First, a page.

There's Haynesworth—who is 6'6" and well above his listed weight of 320 pounds—defying gravity with a Superman-like leap over a guard to foil a goal-line play. There's Haynesworth bullying a left tackle on a pass rush while aligned at end—a position where players his size are rarely blessed with such burst off the snap.
Yet for Schwartz, one of his favorite plays this year doesn't even end with a Haynesworth tackle. Rather, it symbolizes how far Haynesworth has come in seven bumpy NFL seasons.
Last month, Green Bay wide receiver Greg Jennings broke free in the Tennessee secondary after a catch. Among the Titans giving chase was Haynesworth, who motored downfield faster than five of his other teammates in hot pursuit.
"Watch this 350-something-pound guy running," said Schwartz, using a red laser pointer to follow Haynesworth on a large projection screen. "There are a lot of guys back here who aren't running like that. He's running as fast as our strong safety. He doesn't quit until the play is over.
"Other guys end up chasing him down, but Albert's not giving up a whole lot of ground. That's unusual to see."
So is a defensive player winning the NFL's Most Valuable Player award—something that has happened just once since 1972. But without a clear-cut frontrunner having emerged 11 weeks into this season, Haynesworth deserves strong consideration.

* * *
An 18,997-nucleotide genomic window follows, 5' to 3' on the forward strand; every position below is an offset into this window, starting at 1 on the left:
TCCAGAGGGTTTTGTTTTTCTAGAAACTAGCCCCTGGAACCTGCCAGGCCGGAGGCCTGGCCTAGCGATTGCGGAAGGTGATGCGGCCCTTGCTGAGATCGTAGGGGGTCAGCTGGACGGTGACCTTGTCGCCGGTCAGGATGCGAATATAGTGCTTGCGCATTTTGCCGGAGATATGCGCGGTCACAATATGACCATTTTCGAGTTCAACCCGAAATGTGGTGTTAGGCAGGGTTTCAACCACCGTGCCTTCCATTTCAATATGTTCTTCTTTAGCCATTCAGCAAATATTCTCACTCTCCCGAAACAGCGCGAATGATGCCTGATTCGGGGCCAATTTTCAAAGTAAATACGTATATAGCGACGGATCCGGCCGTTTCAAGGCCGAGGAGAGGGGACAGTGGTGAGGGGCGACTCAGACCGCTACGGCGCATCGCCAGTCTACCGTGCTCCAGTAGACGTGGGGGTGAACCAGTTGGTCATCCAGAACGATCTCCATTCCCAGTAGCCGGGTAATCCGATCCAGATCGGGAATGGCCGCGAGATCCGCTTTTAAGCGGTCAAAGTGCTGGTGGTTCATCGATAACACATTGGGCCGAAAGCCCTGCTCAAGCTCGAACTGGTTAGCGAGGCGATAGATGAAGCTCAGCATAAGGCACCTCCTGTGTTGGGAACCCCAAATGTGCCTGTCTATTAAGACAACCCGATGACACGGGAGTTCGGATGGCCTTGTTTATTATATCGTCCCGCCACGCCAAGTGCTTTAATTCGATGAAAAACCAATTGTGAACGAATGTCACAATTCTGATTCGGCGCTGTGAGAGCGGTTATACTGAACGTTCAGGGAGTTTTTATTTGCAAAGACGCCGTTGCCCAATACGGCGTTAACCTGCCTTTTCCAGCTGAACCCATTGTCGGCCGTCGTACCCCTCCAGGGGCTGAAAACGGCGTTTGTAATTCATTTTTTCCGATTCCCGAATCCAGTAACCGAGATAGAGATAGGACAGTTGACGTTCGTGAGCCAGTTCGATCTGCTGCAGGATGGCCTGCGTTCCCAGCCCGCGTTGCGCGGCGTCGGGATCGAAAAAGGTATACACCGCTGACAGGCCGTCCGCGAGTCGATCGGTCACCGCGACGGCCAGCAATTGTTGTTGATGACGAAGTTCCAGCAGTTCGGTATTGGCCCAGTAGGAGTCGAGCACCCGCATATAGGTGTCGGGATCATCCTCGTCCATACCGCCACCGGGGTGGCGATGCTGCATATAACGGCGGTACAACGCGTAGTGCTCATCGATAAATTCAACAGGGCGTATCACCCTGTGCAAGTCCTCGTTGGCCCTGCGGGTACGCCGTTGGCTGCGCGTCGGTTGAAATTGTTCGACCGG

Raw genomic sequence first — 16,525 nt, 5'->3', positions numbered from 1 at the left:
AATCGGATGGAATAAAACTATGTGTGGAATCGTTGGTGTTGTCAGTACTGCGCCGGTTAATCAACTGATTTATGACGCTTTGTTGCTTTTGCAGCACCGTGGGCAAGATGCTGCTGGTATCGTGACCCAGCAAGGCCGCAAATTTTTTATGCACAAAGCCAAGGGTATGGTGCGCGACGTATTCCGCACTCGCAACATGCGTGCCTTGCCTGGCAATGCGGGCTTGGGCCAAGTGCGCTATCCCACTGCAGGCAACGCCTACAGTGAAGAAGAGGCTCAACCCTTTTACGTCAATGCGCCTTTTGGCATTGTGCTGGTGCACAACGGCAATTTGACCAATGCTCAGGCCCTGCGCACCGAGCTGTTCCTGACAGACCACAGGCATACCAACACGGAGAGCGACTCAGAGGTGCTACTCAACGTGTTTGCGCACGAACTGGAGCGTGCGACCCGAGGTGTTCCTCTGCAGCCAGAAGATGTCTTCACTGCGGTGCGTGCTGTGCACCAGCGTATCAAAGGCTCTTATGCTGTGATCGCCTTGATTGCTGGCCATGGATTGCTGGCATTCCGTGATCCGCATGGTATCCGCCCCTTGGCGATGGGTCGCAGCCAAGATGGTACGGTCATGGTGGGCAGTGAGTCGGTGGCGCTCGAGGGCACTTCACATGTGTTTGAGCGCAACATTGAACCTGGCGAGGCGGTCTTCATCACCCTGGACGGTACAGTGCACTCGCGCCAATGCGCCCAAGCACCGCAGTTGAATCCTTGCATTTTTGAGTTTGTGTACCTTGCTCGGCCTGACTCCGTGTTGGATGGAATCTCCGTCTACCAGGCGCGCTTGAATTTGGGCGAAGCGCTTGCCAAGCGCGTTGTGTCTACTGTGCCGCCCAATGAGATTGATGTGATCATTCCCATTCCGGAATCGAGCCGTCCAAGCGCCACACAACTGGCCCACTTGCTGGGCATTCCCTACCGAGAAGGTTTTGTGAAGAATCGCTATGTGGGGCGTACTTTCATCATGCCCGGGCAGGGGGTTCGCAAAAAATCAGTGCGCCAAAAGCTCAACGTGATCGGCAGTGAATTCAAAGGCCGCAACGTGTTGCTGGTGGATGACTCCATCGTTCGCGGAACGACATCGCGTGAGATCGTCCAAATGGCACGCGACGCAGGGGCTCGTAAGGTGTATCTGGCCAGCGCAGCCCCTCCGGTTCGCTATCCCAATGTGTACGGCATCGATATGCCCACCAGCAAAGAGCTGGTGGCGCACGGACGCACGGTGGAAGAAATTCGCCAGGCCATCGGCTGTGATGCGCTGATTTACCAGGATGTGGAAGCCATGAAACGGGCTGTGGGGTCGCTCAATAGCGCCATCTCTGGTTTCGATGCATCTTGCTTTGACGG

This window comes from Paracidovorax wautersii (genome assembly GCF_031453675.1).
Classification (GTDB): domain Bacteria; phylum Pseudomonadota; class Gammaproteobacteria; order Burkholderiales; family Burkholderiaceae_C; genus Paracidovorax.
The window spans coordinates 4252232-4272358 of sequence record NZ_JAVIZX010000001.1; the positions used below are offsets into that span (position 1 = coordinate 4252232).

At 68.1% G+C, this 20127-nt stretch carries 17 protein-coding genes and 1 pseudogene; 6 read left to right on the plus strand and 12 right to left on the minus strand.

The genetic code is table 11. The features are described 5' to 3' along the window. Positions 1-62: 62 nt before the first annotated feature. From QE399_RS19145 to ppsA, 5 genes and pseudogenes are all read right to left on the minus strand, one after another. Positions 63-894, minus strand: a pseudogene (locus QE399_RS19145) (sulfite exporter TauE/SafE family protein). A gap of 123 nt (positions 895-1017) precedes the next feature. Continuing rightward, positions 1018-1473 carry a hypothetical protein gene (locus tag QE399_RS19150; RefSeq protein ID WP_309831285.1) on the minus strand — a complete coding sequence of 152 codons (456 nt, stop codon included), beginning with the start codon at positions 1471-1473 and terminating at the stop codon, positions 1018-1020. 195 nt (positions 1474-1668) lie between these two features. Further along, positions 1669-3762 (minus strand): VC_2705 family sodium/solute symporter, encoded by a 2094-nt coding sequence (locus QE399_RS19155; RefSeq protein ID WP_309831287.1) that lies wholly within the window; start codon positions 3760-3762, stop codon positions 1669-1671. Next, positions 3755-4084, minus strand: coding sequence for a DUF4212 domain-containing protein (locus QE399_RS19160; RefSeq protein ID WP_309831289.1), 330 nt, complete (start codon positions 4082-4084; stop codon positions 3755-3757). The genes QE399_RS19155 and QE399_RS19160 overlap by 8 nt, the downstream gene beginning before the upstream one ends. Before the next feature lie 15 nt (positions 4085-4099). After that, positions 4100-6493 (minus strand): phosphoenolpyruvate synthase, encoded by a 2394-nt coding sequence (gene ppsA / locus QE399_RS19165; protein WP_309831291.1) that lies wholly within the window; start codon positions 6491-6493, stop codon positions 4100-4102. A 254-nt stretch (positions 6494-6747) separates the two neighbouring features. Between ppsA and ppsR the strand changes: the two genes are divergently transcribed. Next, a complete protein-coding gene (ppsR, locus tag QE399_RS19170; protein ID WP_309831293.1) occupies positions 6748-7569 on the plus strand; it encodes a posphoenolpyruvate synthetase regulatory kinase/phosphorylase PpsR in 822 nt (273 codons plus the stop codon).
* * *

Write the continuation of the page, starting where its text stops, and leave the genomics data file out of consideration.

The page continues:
He's the most dominant player on a team with the best record (10-0) and scoring defense (13.1-point average). With seven sacks, Haynesworth is tied for the league lead among defensive tackles with Minnesota's Kevin Williams, who is considered the only other player at the position in the same stratosphere talent-wise.
Haynesworth has excelled despite drawing even more extensive double-team blocking than usual, as standout right end Kyle Vanden Bosch has missed three of Tennessee's past four games with a groin injury.
"According to my linemen, he's the best in the league," said Houston quarterback Sage Rosenfels, whose team was victimized for five tackles and one sack by Haynesworth in a lopsided Week Three loss. "He's so big that you can't move him in run blocking. And on pass plays, he moves so well. It's almost impossible to block him one-on-one."